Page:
However, since WeChat had successfully included a QR code reader in its mobile application in China, QR codes seem to have been back on the scene.
Clay Shirky, the author of “Here it comes everybody”, after visiting Shangai about a week ago, pointed out on Twitter that the spreading of QR codes are among the things “he knows about the future” since they are “essential in a mobile-first world”
Even though the use of NFC or RFID (radio frequency identity technology) seems technically more promising, the potential of those simple, 2-dimensional codes is in fact still to be fulfilled.
In particular, one possibile application could greatly benefit our citizen monitoring activities. We would love to have QR codes printed on the official signs of all EU-funded projects!
Through QR codes, anyone could find additional information and relevant data online by scanning the sign with a smartphone. This enables what we call a “civic monitoring” of the project, focused on its progress and results.
We believe that QR codes could be able to connect the off-line world of the physical EU sing – a long-established requirement of the EU regulations – to the new governmental open data portals, which publish detailed information on every single project that spends EU taxpayers’ money.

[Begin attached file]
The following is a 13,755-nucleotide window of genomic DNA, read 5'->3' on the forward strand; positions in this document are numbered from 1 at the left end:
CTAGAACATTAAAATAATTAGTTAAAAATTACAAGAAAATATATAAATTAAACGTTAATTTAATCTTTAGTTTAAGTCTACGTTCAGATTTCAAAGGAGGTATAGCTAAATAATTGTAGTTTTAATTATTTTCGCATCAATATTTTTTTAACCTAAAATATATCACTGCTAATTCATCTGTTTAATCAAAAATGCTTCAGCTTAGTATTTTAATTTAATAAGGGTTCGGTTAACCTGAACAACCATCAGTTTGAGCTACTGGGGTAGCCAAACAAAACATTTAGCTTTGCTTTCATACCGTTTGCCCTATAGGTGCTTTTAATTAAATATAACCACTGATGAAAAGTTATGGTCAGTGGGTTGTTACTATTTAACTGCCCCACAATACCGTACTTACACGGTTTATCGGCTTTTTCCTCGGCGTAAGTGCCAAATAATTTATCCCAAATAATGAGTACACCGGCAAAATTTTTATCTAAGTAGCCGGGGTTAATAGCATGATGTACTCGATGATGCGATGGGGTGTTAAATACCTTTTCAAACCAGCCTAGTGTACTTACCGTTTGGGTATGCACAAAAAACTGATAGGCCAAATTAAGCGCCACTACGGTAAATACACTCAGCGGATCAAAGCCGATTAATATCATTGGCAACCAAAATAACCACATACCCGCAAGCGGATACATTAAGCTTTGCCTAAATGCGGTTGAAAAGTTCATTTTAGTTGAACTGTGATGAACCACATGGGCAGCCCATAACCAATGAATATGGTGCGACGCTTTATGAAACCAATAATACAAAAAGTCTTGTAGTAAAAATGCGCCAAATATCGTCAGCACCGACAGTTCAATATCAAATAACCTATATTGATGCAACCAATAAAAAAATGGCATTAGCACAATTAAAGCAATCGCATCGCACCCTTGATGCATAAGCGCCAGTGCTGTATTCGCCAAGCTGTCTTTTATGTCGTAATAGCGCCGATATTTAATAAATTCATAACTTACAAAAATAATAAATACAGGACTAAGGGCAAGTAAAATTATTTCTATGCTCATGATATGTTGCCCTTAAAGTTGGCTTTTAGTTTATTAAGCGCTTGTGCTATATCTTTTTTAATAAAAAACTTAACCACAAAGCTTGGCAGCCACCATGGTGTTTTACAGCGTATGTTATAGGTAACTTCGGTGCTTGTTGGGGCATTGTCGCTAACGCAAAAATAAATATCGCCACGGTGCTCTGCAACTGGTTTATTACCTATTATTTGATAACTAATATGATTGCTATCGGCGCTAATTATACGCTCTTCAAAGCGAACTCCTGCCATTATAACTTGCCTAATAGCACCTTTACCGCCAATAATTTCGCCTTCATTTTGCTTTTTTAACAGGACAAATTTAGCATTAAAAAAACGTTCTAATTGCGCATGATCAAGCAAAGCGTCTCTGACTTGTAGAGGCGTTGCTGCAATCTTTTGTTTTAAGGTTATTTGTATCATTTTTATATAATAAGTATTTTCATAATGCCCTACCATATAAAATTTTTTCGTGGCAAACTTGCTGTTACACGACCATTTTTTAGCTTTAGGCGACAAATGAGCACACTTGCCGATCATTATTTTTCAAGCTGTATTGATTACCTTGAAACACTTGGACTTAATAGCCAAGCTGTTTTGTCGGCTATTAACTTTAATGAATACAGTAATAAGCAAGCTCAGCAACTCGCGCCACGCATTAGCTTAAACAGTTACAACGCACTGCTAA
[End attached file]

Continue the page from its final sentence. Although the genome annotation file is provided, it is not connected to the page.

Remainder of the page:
In the Structural Funds jargon, we are referring to the publication of the “lists of beneficiaries” of EU funding in a national portal such as OpenCoesione.
Our tweet dated August 17th got the attention of the EU Commission (which proposes to discuss this at the 5th European Conference on Public Communication) and other institutions, which seem to like the idea!
— EU Regional Policy (@EU_Regional) August 20, 2014
We see two possible ways to implement QR codes in the realm of EU policy:
1) The national Authority responsible for the national portal (or the Managing Authority of a single EU Programme) can generate the codes and ask the beneficiaries to include the codes in their signs, following common rules (with the help of the EU Commission?).
We already have a candidate in Italy. The National Programme for Research and Innovation (@PONREC) may be interested in testing this solution.
2) Civil society initiatives such as Monithon.it can generate the QR codes. Citizens then print the codes as stickers and put them on the signs. The codes will provide a link to bottom-up, independent websites, where official data are reported (eg. through the use of public APIs that take the data from governmental portals) with the proper tools to collect the citizens feedback.